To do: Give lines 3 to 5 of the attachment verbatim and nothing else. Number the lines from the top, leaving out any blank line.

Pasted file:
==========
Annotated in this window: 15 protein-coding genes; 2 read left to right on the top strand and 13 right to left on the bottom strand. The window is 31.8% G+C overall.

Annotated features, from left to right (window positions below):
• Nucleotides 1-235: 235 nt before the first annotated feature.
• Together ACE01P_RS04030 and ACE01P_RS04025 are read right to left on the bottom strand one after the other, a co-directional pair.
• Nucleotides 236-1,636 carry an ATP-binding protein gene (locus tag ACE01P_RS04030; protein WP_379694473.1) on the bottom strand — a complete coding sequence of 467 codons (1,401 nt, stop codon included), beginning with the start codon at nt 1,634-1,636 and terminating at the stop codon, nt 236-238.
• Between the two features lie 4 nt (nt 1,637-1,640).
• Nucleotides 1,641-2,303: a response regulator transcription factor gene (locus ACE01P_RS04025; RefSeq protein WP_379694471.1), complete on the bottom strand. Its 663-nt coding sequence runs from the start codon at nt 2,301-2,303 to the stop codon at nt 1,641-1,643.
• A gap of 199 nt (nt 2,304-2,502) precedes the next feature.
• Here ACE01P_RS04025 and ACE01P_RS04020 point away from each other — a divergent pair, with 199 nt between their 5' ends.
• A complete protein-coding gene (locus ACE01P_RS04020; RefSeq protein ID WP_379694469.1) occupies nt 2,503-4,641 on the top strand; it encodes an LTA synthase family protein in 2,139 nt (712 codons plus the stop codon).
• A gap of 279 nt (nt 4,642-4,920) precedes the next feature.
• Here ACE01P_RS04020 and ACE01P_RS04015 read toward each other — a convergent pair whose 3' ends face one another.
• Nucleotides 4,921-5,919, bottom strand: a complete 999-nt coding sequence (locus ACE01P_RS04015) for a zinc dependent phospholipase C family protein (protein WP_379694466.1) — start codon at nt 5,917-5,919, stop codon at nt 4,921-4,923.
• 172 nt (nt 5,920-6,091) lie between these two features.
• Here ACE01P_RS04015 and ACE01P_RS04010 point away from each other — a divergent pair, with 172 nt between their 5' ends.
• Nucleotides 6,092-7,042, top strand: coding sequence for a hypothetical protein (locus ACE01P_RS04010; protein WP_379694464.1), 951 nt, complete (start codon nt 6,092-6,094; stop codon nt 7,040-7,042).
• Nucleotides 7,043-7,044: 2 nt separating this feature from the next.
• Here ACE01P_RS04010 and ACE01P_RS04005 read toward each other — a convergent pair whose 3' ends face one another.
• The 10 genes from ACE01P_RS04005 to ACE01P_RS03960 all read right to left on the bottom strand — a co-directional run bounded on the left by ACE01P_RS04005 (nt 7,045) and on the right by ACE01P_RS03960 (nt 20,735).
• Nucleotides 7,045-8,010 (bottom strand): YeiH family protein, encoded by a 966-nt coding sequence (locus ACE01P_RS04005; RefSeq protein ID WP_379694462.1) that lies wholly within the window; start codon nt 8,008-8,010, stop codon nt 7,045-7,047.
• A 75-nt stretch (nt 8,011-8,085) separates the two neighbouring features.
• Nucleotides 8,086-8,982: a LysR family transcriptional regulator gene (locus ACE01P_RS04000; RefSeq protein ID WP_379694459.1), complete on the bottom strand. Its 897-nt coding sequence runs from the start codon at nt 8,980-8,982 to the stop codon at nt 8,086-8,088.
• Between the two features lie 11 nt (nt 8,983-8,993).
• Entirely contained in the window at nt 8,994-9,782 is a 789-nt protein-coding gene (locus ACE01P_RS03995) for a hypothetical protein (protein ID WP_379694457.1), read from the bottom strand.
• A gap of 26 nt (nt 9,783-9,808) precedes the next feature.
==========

• Nucleotides 1-235: 235 nt before the first annotated feature.
• Together ACE01P_RS04030 and ACE01P_RS04025 are read right to left on the bottom strand one after the other, a co-directional pair.
• Nucleotides 236-1,636 carry an ATP-binding protein gene (locus tag ACE01P_RS04030; protein WP_379694473.1) on the bottom strand — a complete coding sequence of 467 codons (1,401 nt, stop codon included), beginning with the start codon at nt 1,634-1,636 and terminating at the stop codon, nt 236-238.